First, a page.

Versions Compared


  • This line was added.
  • This line was removed.
  • Formatting was changed.
Comment: Migrated to Confluence 5.3

Running Jetty-6.1.x

Running jetty6 is as simple as going to your jetty installion directory and typing:

Code Block
java -jar start.jar etc/jetty.xml

This will start jetty and deploy a demo webapp available at:

Code Block


The part of the runline following -jar start.jar specifies the names of configuration files. These files instruct jetty which ports to listen on, which webapps to deploy, and generally configure all container-related customizable settings. You may have only one configuration file, or you may have many, depending on your needs. More on this later.

The etc/jetty.xml file that is provided in the distribution includes many examples of alternative configuration settings that can be uncommented. For your convenience, this configuration instructs jetty to deploy all webapps found in the webapps directory. Therefore, in order to deploy a new webapp, you need not do anything more than drop your war file or unpacked war file into the webapps directory.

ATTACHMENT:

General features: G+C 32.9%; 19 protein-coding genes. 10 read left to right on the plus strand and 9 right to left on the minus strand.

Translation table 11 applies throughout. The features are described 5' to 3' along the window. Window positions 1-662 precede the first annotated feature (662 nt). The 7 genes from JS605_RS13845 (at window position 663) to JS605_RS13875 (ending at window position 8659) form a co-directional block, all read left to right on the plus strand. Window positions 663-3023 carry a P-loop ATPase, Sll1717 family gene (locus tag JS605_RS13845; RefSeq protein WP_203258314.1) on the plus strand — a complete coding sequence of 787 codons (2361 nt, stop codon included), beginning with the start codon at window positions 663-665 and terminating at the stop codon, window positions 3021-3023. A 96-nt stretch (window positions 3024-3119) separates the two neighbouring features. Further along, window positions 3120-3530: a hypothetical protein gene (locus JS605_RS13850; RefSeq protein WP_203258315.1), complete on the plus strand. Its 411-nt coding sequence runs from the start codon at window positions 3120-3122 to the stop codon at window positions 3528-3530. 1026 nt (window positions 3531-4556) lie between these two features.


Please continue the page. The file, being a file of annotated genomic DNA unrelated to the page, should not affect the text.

Apart from stopping jetty with a cntrl-c in the same terminal window as you started it, you can
start Jetty so that it listens on a local port for stop commands:

Code Block
 java -DSTOP.PORT=8079 -DSTOP.KEY=secret -jar start.jar 

The server can then be stopped using a different terminal window on the same machine:

Code Block
 java -DSTOP.PORT=8079 -DSTOP.KEY=secret -jar start.jar --stop 

If the STOP.KEY property is ommitted from the start command, then a random key is printed on standard out. If the STOP.PORT is set to 0, a random available port is assigned and printed on stdout.

See also Securing Jetty.

Contact the core Jetty developers at
private support for your internal/customer projects ... custom extensions and distributions ... versioned snapshots for indefinite support ... scalability guidance for your apps and Ajax/Comet projects ... development services from 1 day to full product delivery